September 8, 2017 / 8:24 AM / 2 years ago

Hard Irish border post-Brexit would be risk to peace: Coveney

Ireland's Minister of Foreign Affairs Simon Coveney attends an informal meeting of European Union Ministers of Foreign Affairs in Tallinn, Estonia September 7, 2017. REUTERS/Ints Kalnins

TALLINN (Reuters) - A physical border between the Irish Republic and Northern Ireland after Brexit would risk decades of peace negotiations, and Britain’s solutions so far are not sufficient, Ireland’s Foreign Minister Simon Coveney said on Friday.

“We cannot have a physical border on the island of Ireland again that creates barriers between communities, that will create tension, that will undermine the peace process that has taken 30 years to build,” Coveney told Reuters.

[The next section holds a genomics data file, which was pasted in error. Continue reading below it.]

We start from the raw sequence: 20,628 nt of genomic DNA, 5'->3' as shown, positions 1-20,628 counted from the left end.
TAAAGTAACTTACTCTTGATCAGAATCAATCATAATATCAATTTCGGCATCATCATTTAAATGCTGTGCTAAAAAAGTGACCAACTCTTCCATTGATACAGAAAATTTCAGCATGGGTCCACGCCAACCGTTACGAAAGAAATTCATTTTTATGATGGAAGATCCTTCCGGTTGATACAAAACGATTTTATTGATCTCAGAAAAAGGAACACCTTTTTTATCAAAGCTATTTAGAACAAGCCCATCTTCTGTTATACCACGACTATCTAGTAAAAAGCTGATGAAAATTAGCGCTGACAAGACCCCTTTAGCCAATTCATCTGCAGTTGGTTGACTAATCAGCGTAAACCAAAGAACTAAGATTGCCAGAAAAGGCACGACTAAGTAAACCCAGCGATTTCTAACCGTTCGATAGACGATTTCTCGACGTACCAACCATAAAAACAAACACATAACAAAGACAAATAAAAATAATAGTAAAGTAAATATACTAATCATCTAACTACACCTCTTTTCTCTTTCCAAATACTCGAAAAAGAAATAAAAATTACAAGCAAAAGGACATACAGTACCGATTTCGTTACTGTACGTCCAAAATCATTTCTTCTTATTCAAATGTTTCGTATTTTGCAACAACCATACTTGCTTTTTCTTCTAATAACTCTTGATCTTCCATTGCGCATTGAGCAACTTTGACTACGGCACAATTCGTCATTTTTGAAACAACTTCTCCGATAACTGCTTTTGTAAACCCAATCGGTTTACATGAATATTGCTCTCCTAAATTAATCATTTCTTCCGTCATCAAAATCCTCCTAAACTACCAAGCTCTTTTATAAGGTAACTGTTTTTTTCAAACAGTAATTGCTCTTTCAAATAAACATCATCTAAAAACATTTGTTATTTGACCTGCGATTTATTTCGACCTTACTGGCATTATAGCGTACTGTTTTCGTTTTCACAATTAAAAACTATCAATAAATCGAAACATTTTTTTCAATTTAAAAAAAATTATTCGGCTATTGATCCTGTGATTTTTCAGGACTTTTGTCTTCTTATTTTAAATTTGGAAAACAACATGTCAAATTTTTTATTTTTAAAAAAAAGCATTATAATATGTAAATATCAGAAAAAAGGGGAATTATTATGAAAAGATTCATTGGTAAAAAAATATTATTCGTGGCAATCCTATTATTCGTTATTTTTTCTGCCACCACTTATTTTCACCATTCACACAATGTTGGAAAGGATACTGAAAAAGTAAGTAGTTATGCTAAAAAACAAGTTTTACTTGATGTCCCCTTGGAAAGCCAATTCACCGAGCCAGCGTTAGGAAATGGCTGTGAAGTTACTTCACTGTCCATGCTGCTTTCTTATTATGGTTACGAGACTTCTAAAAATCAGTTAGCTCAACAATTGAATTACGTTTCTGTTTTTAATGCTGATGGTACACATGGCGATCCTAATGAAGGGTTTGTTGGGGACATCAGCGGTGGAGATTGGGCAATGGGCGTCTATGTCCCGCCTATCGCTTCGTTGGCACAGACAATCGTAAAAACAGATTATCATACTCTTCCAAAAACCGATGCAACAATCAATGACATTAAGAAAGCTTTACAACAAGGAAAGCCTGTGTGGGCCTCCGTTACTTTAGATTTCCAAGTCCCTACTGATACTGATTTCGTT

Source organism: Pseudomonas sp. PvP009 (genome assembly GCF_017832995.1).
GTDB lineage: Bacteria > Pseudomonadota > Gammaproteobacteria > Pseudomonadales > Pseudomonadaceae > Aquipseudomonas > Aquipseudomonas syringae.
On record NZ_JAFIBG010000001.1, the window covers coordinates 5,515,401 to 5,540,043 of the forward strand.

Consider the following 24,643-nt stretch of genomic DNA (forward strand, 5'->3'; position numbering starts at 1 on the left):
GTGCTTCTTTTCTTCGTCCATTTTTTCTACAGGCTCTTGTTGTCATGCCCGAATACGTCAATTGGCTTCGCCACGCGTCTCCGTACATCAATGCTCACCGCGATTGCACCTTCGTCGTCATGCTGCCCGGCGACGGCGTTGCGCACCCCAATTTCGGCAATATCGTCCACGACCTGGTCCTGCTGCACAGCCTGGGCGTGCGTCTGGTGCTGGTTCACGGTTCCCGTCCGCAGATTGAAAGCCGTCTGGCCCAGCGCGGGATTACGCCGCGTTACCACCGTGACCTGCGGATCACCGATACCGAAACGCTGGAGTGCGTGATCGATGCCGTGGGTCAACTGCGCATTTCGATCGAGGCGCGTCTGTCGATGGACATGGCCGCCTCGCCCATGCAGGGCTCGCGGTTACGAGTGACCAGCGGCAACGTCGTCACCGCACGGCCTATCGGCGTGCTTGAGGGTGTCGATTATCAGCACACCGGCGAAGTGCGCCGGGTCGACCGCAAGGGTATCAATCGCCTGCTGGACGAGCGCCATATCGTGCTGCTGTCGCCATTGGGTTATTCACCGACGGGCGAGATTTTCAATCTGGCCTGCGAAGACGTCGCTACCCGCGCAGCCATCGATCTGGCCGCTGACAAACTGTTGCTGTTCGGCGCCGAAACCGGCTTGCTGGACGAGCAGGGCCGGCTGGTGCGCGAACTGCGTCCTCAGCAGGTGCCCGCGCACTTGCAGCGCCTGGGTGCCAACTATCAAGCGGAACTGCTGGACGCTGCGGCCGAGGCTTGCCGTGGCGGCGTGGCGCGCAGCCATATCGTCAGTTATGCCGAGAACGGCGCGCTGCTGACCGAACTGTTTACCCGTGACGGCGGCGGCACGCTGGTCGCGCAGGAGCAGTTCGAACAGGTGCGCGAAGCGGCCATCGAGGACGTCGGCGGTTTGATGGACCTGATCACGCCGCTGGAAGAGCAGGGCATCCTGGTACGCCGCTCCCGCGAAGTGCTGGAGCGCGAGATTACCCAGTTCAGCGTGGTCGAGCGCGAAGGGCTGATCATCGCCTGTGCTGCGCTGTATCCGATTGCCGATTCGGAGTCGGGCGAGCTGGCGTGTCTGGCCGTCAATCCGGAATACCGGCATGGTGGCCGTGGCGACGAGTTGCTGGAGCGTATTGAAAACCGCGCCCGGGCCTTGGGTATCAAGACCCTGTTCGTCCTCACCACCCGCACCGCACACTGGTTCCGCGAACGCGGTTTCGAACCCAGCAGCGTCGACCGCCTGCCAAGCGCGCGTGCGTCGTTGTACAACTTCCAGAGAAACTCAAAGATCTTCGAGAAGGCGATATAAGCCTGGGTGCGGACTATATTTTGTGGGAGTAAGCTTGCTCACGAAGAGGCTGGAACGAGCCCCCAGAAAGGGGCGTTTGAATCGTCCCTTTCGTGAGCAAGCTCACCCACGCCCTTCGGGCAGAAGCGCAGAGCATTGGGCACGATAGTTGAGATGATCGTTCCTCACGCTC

“The problem is that the solutions to get us there so far haven’t been convincing,” he said in the margins of an EU foreign ministers’ meeting in Tallinn, referring to Britain’s proposals.

The issue of how the Irish Republic and Northern Ireland will fare after Britain leaves the European Union is sensitive given the decades of violence over whether the province should be part of Britain or Ireland.

Reporting by Robin Emmott

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